Basketball in football stadiums suck, especially NCAA tournament games. The depth perception is thrown off, no matter where the giant black curtains are hung. Fans pay high prices to sit in lousy seats with horrible views of the game. It's a lousy experience for all involved. So let's just stop playing basketball in domed football stadiums.
The basketball played in the NCAA South Regional at NRG Stadium this weekend was horrendous. Many three pointers were shot, but very few were made. Duke shot over 40 percent in defeating Utah 63-57 Friday night. Gonzaga shot 44 percent in its 66-52 loss to Duke yesterday (the Duke win sends the Blue Devils to the Final Four for the 12th time under head coach Mike Krzyzewski), and Gonzaga made 40.3 percent of its shots in defeating UCLA 74-62 on Friday. But no team came close to making half its shots, and UCLA and Utah were lucky to hit on 30-plus percent of their shots on Friday night.
The players refused to blame stadium conditions this weekend. Players from Utah, UCLA, Duke, and Gonzaga were all quick to note that the godawful depth perception had nothing to do with their inability to hit shots they'd normally make in their sleep -- these were all some good shooting teams with skilled three point shooters. But as Utah head coach Larry Krystkowiak noted after his team's loss on Friday night, in no other NCAA tournament site did the players have to deal with the conditions seen in Houston.
"It's an interesting environment," Krystkowiak said. "It's not a basketball arena. It's the only regional that's played in a venue like this. Everybody else is a normal-sized arena. It's not (just) our issue. It's Duke's issue as well as everybody else. It had a lot more to do with our mindset and turnovers. That probably sealed our fate more than anything."
It wasn't just the games played this weekend. Some of the worst basketball ever played in a NCAA Tournament occurred in the 2011 Final Four that was also played at NRG Stadium. Who else remembers the inability of any team to make shots in that UConn/Butler final? Or go back to 2010 where teams also had difficulties hitting the mid-30-percent number for made shots. People may talk about the outstanding defense, but most misses came from open shots with good looks that were missed because teams were playing on a raised basketball court in the middle of a football stadium with stands set far back.
The NCAA will say that it plays these games in a football stadium for the fans because it allows more people to attend the games. But fans are far, far away from the action and more often rely on the video boards to watch what's actually going on on the court because it's just too hard to tell what's happening. And with tickets for Friday's nights game being sold by the NCAA at a cheapest price of 95 dollars, one has to wonder just who exactly the NCAA thinks is buying the tickets to come to a football stadium to watch awful basketball off of a video board because it's hard to make out the action on the court.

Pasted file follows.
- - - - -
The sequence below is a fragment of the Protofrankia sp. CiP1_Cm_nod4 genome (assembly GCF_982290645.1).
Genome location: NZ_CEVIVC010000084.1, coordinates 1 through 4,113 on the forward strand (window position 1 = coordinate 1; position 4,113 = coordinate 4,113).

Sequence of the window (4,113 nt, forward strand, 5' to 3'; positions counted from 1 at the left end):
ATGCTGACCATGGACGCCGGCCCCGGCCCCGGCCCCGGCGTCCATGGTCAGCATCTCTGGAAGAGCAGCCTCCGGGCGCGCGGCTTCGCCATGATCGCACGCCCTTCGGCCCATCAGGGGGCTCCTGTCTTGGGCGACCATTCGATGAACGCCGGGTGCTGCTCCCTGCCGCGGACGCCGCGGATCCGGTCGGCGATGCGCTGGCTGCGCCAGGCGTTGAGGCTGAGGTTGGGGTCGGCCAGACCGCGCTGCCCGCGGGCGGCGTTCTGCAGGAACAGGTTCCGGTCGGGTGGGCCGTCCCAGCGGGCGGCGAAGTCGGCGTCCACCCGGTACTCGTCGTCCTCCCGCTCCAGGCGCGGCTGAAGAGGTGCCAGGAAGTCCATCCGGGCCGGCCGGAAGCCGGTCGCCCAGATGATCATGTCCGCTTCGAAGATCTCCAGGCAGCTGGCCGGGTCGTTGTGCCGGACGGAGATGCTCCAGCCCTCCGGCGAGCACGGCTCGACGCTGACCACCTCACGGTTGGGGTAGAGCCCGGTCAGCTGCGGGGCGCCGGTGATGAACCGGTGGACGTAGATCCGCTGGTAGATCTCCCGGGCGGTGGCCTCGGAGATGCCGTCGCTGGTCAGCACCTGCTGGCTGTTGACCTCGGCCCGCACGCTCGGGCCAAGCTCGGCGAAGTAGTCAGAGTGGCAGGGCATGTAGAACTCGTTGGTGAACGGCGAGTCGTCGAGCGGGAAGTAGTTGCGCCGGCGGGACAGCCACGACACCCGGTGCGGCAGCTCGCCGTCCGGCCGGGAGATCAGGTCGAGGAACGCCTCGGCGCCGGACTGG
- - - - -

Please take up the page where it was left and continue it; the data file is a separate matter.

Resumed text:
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And apparently the people of the Houston area weren't really that keen on watching this brand of basketball. Only 21,168 attended the Friday games between Gonzaga and UCLA and between Duke and Utah, and yesterday's regional final between Gonzaga and Duke, the game that determined which team advanced the Final Four, only 20,744 were in the building. That was down considerably from attendance for the 2010 regional where 45,505 attended the Friday night games featuring Duke and Baylor playing, and also down from the 2008 regionals where 32,931 attended the first night of games and 32,978 attended a regional final game featuring Texas.
"It's tough being out there on a court where there's so much room behind the basket," said Utah's Brekkott Chapman, Friday night. "But it's something that you got to adjust to quickly if you want to succeed in this."
But that's just the thing. A player shouldn't have to worry about adjusting to a court when he's playing in the NCAA Tournament. It's not fair to the players, and it's not fair to fans, to make a basketball player used to playing in a basketball arena to have to learn how to play in a football stadium on the fly. If the NCAA was really all about the student-athlete, as it claims so often to be, then these lousy games would not happen.
Next year's Final Four returns to Houston for a return engagement at NRG Stadium. It's not too late to make this not happen. It's obvious from the attendance numbers that fans don't like the place for basketball, and it's also obvious, from the basketball that's been played, that it's a really crappy place to play the game. So it's a good thing there's a nice-sized basketball arena located in downtown Houston. It's home to a professional NBA team, and the arena was built to house a basketball team. So how about it, NCAA? Enough with the damn football stadiums. Let's play a Final Four in a basketball arena. It'll be better for the fans, it'll be better for the players, it'll be better for the game.